Occupancy in assisted living will continue to trend downward this year, but the good news for operators is that the construction that contributed to occupancy woes will decrease, and average rents will trend upward.

That’s the outlook for 2018 from a new national seniors housing research report from Marcus & Millichap, released Friday. The authors predict similar trends in independent living and memory care, too.

The majority of seniors housing construction is taking place in assisted living, according to the report, with most projects occurring at properties that offer multiple care levels. “More freestanding assisted living units have been removed from inventory than added over the past three years as operators diversify properties to carer to a wider spectrum of seniors’ medical needs in an effort to increase retention,” the report authors said.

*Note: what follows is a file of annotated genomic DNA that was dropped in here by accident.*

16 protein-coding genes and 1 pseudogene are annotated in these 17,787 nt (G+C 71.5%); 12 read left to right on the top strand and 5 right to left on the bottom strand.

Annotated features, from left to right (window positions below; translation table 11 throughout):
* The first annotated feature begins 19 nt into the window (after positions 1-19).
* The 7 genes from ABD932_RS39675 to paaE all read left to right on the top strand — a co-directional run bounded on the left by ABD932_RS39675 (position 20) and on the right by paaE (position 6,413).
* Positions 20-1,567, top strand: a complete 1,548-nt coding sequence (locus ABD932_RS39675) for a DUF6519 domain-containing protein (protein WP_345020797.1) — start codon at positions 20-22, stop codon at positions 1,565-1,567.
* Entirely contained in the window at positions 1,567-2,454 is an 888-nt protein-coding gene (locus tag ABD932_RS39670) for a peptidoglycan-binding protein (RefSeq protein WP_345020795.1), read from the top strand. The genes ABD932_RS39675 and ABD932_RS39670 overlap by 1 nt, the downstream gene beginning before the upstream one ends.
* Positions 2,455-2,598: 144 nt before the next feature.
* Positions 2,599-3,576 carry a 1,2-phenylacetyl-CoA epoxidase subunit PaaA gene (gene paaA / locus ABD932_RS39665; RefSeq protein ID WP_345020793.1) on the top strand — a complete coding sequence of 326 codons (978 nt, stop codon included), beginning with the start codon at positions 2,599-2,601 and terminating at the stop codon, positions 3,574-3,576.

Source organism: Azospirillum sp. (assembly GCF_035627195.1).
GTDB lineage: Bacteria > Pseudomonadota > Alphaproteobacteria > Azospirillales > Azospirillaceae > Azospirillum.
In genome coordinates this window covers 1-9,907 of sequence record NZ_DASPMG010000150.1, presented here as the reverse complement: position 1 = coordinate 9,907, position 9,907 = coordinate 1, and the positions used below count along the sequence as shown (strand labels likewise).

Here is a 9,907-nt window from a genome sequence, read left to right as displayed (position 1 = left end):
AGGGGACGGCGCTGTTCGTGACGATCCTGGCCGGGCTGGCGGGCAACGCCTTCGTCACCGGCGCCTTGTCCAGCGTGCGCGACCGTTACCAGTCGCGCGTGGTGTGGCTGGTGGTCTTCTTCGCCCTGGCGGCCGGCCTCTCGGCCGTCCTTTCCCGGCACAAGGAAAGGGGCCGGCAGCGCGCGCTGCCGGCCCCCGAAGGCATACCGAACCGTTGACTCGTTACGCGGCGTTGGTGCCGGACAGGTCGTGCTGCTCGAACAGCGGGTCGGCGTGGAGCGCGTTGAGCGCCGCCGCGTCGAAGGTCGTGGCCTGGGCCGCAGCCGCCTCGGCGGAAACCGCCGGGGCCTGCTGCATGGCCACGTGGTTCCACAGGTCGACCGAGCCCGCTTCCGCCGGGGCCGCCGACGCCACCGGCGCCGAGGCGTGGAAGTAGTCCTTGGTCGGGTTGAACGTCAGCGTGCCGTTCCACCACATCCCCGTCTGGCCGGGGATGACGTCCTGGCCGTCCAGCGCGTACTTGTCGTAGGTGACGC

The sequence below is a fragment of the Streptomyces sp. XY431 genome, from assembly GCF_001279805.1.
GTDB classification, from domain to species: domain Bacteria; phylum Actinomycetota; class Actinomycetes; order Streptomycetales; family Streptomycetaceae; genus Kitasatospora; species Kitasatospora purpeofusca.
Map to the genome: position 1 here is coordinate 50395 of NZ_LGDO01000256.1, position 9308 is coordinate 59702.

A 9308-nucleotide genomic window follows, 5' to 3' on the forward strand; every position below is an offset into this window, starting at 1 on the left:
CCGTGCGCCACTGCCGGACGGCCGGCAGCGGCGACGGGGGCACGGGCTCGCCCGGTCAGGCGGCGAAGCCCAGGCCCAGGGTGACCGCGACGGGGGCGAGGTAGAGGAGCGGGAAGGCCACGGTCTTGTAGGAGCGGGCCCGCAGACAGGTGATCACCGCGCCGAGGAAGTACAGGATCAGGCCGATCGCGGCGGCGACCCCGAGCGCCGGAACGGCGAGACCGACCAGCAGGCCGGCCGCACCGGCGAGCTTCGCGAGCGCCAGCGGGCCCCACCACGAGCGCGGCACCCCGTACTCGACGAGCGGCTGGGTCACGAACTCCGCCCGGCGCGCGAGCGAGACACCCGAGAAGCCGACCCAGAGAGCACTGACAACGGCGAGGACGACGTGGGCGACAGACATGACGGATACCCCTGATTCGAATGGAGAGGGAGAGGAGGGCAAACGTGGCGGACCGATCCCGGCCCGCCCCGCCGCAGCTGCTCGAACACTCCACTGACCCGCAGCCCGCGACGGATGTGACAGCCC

They predict 23,800 units constructed this year, with occupancy down 10 basis points to 87.4%.

Oversupply in assisted living still exists, but rent growth remained steady at an average of $4,694 per month in the second quarter, according to the report. The authors predict slow rent growth, 2.1%, with monthly rents topping $4,700, on average.

Assisted living community sales remain “healthy,” too, the report said, with communities that also contain independent living and/or memory care units in high demand because having various levels of service available reduces resident turnover. As the year continues, some investors could be scared away by the heightened number of completions this year as stabilized occupancy continues to decline, according to the report.

Memory care communities are commanding some of the highest average monthly rents among seniors housing property types because residents have greater care and services needs, the authors said. Average monthly rent will be $6,453, they predicted, which represents slower growth than in assisted living.